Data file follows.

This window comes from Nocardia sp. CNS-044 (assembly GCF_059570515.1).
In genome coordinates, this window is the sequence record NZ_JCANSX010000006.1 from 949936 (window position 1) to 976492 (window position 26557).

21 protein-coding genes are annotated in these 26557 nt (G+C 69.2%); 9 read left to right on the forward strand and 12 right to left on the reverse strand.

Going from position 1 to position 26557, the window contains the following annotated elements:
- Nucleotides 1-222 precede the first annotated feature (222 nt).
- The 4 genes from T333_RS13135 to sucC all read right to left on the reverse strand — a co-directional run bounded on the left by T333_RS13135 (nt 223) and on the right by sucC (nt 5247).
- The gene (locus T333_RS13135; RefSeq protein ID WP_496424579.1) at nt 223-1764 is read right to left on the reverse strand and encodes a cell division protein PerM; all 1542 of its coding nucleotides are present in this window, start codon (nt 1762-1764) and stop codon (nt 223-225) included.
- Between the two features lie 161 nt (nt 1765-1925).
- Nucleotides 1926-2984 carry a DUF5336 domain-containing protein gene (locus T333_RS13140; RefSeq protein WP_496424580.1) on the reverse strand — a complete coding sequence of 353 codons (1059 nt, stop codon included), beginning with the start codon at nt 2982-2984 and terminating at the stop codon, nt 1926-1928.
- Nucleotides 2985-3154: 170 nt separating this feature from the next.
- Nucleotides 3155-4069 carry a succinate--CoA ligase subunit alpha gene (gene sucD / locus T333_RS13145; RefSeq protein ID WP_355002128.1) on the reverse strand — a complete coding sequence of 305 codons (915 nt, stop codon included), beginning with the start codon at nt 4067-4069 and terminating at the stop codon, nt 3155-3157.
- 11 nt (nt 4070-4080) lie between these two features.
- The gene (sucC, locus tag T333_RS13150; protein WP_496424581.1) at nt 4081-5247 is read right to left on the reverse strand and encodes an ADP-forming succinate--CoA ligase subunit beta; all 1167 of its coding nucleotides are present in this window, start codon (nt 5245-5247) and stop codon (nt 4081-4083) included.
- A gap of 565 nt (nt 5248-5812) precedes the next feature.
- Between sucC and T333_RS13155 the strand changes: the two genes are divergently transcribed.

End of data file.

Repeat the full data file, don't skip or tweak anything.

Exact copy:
This window comes from Nocardia sp. CNS-044 (assembly GCF_059570515.1).
In genome coordinates, this window is the sequence record NZ_JCANSX010000006.1 from 949936 (window position 1) to 976492 (window position 26557).

21 protein-coding genes are annotated in these 26557 nt (G+C 69.2%); 9 read left to right on the forward strand and 12 right to left on the reverse strand.

Going from position 1 to position 26557, the window contains the following annotated elements:
- Nucleotides 1-222 precede the first annotated feature (222 nt).
- The 4 genes from T333_RS13135 to sucC all read right to left on the reverse strand — a co-directional run bounded on the left by T333_RS13135 (nt 223) and on the right by sucC (nt 5247).
- The gene (locus T333_RS13135; RefSeq protein ID WP_496424579.1) at nt 223-1764 is read right to left on the reverse strand and encodes a cell division protein PerM; all 1542 of its coding nucleotides are present in this window, start codon (nt 1762-1764) and stop codon (nt 223-225) included.
- Between the two features lie 161 nt (nt 1765-1925).
- Nucleotides 1926-2984 carry a DUF5336 domain-containing protein gene (locus T333_RS13140; RefSeq protein WP_496424580.1) on the reverse strand — a complete coding sequence of 353 codons (1059 nt, stop codon included), beginning with the start codon at nt 2982-2984 and terminating at the stop codon, nt 1926-1928.
- Nucleotides 2985-3154: 170 nt separating this feature from the next.
- Nucleotides 3155-4069 carry a succinate--CoA ligase subunit alpha gene (gene sucD / locus T333_RS13145; RefSeq protein ID WP_355002128.1) on the reverse strand — a complete coding sequence of 305 codons (915 nt, stop codon included), beginning with the start codon at nt 4067-4069 and terminating at the stop codon, nt 3155-3157.
- 11 nt (nt 4070-4080) lie between these two features.
- The gene (sucC, locus tag T333_RS13150; protein WP_496424581.1) at nt 4081-5247 is read right to left on the reverse strand and encodes an ADP-forming succinate--CoA ligase subunit beta; all 1167 of its coding nucleotides are present in this window, start codon (nt 5245-5247) and stop codon (nt 4081-4083) included.
- A gap of 565 nt (nt 5248-5812) precedes the next feature.
- Between sucC and T333_RS13155 the strand changes: the two genes are divergently transcribed.